Have you met Wild Rosie?
Wild Rosie the pig started out as an in-joke/mascot amongst the staff at Wild Rose Elementary, said Garry Phillips, its first vice-principal.
“We were the Wild Rosies, so we thought Rosie sounded like a good name for a pig,” he explained.
There was never an actual Wild Rosie pig, but staffers did dress up as pigs on occasion, Phillips said.
The pink dancing pig stuck around until well into the 1990s, said Erika Krempien, a 23-year teacher at the school.
“The staff has always referred to themselves as the Rosies,” she said, although the school’s actual mascot has changed several times.
Wild Rosie is one of the many strange facts about Wild Rose Elementary on display at a new history exhibit on the school at the St. Albert Public School district office. About 50 teachers and administrators were at the exhibit’s opening last Thursday to reminisce over shirts, Frisbees, pictures and newspaper clippings from the school’s 39-year history.
The exhibit is part of an ongoing series by the Historical Foundation of School District 6 that seeks to document the history of the public board’s schools, said foundation chairperson Joan Trettler.
Wild times at Wild Rose
Wild Rose opened Sept. 5, 1978 to address a space crunch in the Grandin region, Phillips said. It had just 280 students, and was surrounded by thick forest. Its size brought staff, students and neighbours close together, creating a family-like atmosphere.
Phillips said he was surprised by how small the school was, having come from the much-bigger Sir Alexander Mackenzie, and impressed by its massive stage.
“I thought maybe they were going to be the next fine arts school in the district.”
Phillips joked that the school also had the district’s first “climbing wall” in the form of a corrugated wall that students would scale to get onto the roof.
The school didn’t have the money for a fully stocked library when it opened, said Pat Babiuk, who was one of the school’s first teachers.
“There were more students than library books,” she said, and a lot of empty shelf space.
Teachers had to bring their own books to ensure students had ones for lessons, Babiuk said. Eventually, a parent solved the problem by donating thousands of dollars to the library.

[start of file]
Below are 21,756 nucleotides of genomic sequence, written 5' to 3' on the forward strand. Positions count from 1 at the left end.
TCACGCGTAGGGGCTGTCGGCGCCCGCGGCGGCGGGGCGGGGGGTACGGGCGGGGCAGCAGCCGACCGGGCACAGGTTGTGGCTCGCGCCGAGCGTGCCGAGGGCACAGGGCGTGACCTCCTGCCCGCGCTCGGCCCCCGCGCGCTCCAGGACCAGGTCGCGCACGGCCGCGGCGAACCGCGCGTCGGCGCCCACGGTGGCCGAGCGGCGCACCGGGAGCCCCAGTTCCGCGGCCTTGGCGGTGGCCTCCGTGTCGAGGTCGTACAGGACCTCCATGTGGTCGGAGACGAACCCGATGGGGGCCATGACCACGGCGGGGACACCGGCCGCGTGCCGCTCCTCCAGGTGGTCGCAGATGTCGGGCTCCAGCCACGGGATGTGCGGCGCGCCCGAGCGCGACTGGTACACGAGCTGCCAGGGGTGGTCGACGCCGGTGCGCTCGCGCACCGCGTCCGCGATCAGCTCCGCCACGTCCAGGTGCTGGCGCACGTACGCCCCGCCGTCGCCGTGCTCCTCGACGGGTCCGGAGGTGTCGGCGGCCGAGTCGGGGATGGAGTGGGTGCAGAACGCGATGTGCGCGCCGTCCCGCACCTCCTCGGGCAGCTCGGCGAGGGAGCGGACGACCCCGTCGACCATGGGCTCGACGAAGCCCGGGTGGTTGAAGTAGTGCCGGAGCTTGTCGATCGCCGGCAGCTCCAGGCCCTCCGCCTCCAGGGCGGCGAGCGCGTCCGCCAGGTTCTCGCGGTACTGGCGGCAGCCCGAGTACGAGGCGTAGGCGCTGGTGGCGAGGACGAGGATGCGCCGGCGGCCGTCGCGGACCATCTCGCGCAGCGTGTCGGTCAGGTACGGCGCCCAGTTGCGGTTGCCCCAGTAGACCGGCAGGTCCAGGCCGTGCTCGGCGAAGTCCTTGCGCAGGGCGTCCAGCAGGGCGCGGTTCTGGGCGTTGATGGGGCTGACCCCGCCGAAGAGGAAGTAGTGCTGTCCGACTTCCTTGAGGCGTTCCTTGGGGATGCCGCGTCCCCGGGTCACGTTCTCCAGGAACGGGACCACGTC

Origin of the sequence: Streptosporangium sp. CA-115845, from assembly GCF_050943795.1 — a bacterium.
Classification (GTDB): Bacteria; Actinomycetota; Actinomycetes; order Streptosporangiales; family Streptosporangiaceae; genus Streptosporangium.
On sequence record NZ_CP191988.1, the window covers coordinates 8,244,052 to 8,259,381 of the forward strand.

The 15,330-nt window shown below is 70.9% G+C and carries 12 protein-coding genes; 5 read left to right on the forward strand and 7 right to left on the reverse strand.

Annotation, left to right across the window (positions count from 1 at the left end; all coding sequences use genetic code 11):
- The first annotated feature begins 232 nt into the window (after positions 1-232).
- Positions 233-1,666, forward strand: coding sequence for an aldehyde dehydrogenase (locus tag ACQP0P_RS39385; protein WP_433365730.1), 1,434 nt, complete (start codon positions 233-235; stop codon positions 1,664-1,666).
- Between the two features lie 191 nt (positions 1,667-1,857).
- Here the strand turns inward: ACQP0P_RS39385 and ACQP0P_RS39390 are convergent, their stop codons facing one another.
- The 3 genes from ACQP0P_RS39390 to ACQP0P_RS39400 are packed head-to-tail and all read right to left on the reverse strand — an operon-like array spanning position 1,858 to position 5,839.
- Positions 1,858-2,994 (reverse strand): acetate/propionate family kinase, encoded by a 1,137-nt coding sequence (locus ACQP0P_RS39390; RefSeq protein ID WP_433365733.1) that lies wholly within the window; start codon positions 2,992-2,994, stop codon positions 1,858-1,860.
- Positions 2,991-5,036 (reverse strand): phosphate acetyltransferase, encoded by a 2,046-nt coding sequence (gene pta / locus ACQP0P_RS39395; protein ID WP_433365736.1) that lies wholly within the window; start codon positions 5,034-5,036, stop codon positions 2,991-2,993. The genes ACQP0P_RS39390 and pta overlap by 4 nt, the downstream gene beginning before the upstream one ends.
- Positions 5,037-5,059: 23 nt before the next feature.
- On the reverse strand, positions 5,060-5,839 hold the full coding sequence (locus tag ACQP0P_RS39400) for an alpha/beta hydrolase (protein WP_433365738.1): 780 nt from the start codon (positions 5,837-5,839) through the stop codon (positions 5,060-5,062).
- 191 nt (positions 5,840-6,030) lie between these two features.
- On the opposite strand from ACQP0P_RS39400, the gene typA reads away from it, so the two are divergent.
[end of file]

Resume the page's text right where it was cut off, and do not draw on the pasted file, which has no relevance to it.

The then-Protestant board held a contest to name the new school, the winner of which was James MacDonald, a Grade 5 student at W.D. Cuts that lived on the same street as Phillips.
Babiuk said MacDonald was inspired by the sight of wild roses that grew around a pond/slough behind the school. Residents soon deemed the pond a safety hazard and had it – and the roses – removed.
Perhaps in the spirit of Wild Rosie, staff at the school became notorious for playing practical jokes on each other. Phillips said he came to school on his 40th birthday to see a man in an executioner’s hood with a fake axe next to a portable sign that said “40 year-old fossil on display / Happy birthday Mr. Phillips,” for example. Staff would also hold spring equinox pajama parties and once organized a fancy-dress high tea to prove they were better dressers than people at Robert Rundle.
The school went through several official mascots, said Krempien and Babiuk. The first, the Wild Rose Wonderkid, was a sort of flower with legs. Students voted to switch to a chameleon in 1995, which was dropped in favour of a wolf named Rosie in 1999.
Staff also took on unique initiatives such as the district’s first elementary school triathlon and a youth golf pilot project, Trettler said.
Wild Rose is still one big family to this day where everyone knows everyone else, Krempien said.
“It seems like once people start teaching at Wild Rose, they don’t want to leave.”